The compound eluting at 42 min. is assigned as the Gb-1, at the 44 min. as the Gb-2 and at the 45 min. as the Gb-3. The determination of Ginkgo biloba chlorophyll biodegradation products was done by mass spectrometry and NMR spectroscopy. The High Resolution Electron Spray Ionisation Mass Spectrometry (HRESIMS) of the Gb-1 showed a molecular ion at m/z 679.2350 for the molecular formula C33H37N4O9Na2 [M+2Na]2+, calculated m /z 679.2350, Δ 0.00 ppm. The other ion had m/z 657.2530 for the molecular formula C33H37N4O9Na [M+Na]+, calculated m /z 657.2531, Δ + 0.15 ppm. The formic acid was added to the sample and the HRESIMS was recorded. The mass spectrum obtained revealed the presence of m/z 679.2351 and m/z 657.2530. The Gb-2 had a molecular ion at m/z 679.2350 for the molecular formula C33H37N4O9Na2 [M+2Na]2+, calculated m /z 679.2750, Δ 0.00 ppm. The other molecular ion had m/z 701.2172 for the molecular formula C33H36N4O9Na3 [M+3Na]3+, calculated m/z 701.2170, Δ– 0.15 ppm. The addition of formic acid to the sample revealed the presence of the peaks m/z 657.2531, m/z 679.2347 and m/z 701.2166. For the Gb-3 compound, the Electron Spray Ionisation Mass Spectrometry (ESIMS) revealed the presence of three peaks, m /z 679.24, 701.22 and 723.20 when the sample was dissolved in methanol. The sample dissolved in methanol with formic acid revealed the presence of three peaks m /z 657.25, 679.24 and 701.22.

The proton NMR spectra were recorded. In the Gb-1 proton spectrum signals for the aldehyde proton were present, two well resolved singlets and one pseudo triplet (Figure 11). The Gb-2 and Gb-3 had the same signals in the low field (Figure 12 and 13).

Figure 11.

The enlarged proton spectrum of Gb-1 in the low field region

Figure 12.

The enlarged proton spectrum of Gb-2 in the low field region

Figure 13.

The enlarged proton spectrum of Gb-3 in the low field region

The formyl group can have two conformations NO – Z (14) and NO – E (15) (Figure 14) [26, 27]. In all previously isolated seco – phytoporphyrins such conformational change has not been observed.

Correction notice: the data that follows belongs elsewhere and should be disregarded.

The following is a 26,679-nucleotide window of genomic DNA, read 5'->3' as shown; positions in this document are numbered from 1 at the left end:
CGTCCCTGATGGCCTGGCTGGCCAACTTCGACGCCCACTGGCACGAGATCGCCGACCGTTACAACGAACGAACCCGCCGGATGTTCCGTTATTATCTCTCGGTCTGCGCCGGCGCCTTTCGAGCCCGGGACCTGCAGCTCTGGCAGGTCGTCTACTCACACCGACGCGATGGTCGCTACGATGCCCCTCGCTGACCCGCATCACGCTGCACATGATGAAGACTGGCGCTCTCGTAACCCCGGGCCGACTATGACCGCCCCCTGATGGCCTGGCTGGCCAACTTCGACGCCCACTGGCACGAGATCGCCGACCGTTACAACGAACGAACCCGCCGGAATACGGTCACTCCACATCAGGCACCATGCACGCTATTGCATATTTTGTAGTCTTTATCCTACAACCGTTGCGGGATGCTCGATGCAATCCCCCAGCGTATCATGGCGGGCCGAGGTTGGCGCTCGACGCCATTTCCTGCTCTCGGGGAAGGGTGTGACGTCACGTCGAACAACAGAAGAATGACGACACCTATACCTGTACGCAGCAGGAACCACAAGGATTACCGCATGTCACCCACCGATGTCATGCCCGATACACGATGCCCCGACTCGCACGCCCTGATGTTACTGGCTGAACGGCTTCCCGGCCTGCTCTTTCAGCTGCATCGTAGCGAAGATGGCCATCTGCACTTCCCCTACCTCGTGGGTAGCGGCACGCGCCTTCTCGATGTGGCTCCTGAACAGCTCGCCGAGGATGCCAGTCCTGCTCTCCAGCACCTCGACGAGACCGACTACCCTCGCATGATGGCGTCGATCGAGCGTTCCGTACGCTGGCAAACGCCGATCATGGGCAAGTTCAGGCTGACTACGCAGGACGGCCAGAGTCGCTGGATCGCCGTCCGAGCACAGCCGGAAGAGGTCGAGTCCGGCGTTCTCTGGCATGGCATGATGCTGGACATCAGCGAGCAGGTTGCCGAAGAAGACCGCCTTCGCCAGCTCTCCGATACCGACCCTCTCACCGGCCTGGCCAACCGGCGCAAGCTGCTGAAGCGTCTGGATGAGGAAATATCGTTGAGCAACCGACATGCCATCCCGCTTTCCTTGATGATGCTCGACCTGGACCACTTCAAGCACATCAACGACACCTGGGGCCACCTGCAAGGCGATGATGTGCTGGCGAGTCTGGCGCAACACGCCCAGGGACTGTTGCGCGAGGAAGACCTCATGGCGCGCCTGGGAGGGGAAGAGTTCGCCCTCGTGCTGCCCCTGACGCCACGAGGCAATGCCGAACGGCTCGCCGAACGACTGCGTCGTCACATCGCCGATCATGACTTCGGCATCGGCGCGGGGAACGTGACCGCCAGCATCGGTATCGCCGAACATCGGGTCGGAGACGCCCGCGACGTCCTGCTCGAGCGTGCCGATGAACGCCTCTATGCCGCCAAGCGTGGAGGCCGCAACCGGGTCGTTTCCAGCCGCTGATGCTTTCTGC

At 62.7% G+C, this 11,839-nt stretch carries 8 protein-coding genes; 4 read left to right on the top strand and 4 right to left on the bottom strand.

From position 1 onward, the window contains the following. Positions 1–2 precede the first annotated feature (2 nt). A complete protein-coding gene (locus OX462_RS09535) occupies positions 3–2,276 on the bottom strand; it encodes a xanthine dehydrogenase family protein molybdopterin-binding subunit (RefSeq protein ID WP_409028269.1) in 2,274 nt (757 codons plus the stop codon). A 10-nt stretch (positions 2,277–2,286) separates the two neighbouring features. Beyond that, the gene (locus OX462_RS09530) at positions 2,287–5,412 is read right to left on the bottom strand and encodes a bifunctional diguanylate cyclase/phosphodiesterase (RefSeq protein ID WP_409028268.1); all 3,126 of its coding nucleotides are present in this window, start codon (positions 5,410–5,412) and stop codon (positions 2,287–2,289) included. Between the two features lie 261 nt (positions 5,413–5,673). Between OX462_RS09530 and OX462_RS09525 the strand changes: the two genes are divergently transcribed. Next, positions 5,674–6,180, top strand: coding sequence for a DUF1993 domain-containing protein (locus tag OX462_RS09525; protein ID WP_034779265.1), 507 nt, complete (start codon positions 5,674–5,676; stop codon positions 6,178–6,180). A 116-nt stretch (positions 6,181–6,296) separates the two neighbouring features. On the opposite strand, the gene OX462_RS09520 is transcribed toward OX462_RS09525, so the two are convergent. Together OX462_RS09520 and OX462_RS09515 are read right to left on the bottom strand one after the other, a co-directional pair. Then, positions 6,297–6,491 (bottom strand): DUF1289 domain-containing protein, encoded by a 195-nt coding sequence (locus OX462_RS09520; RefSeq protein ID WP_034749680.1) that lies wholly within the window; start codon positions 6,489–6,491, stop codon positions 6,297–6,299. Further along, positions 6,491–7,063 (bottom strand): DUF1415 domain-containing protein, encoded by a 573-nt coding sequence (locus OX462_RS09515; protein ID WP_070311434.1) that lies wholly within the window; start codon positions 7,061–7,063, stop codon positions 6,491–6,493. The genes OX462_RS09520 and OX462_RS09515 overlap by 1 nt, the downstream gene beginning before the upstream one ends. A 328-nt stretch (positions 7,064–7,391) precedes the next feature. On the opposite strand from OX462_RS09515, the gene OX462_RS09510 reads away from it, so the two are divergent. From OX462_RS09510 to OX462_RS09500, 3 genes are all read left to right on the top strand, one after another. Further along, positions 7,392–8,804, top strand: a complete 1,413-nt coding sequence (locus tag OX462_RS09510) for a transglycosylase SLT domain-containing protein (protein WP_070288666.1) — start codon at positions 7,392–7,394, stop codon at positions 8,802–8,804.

Figure 14.

The conformational change of the pyrrole’s aldehyde group

The vinyl group proton signals were of unresolved line shape (Figure 11, 12 and 13). The doublet of doublets were fairly broad at the room temperature. The vicinal proton of the vinyl group showed two superpositioned doublets of doublets. Similar to the proton spectrum of the chlorophyll biodegradation product 9, in the low field, three doublet of doublets sets in the proton spectrum indicated the presence of an AMX spin-splitting pattern (Figure 5, 11, 12 and 13). In the low field two sharp singlets were recorded (Figure 11). They were or impurities or the proton at the “western” methylene bridge. In the Gb-2 chlorophyll biodegradation product’s proton spectrum in the vinyl region the proposed “western” methylene bridge proton gave one singlet (Figure 12). In the Gb-3 compound’s low field proton spectrum only vinyl signals were recorded (Figure 13).

In all three Gb chlorophyll biodegradation products methoxy group of the five membered ring E was not present (Figure 15, 16 and 17).

Figure 15.

The proton spectrum of the Gb-1 in the high field region

Figure 16.

The proton spectrum of the Gb-2 in the high field region

Figure 17.

The proton spectrum of the Gb-3 in the high field region

The signals of the ethylene protons were found in all spectra recorded by the residual water peak. From the residual water peak to the high field region the presence of one doublet and one doublet of doublets was present. Those signals are, yet, not assigned. The methyl proton region is not similar to any previous chlorophyll biodegration products’ high field region (Figure 15, 16 and 17). The chlorophyll biodegradation products found in Ginkgo biloba autumnal leaves are different from all previously isolated ones. The vinyl proton-proton connectivity in the COSY spectrum was easily observed (Figure 18). The Gb-3 COSY spectrum recorded was the same as the COSY spectrum of the chlorophyll biodegradation product 9 in the low field region. The establishment of other scalar coupled protons was not determined (Figure 19).

Figure 18.

The COSY spectrum of the Gb-3 with the spectral expansion in the vinyl region

Figure 19.

The spectral magnification of the Gb-3 COSY spectrum in the high field region

The dynamic NMR spectra were not recorded, yet, such as, they were done in case of the polycyclic quinones, substituted tetrahydropyrimidines, etc. [28, 29].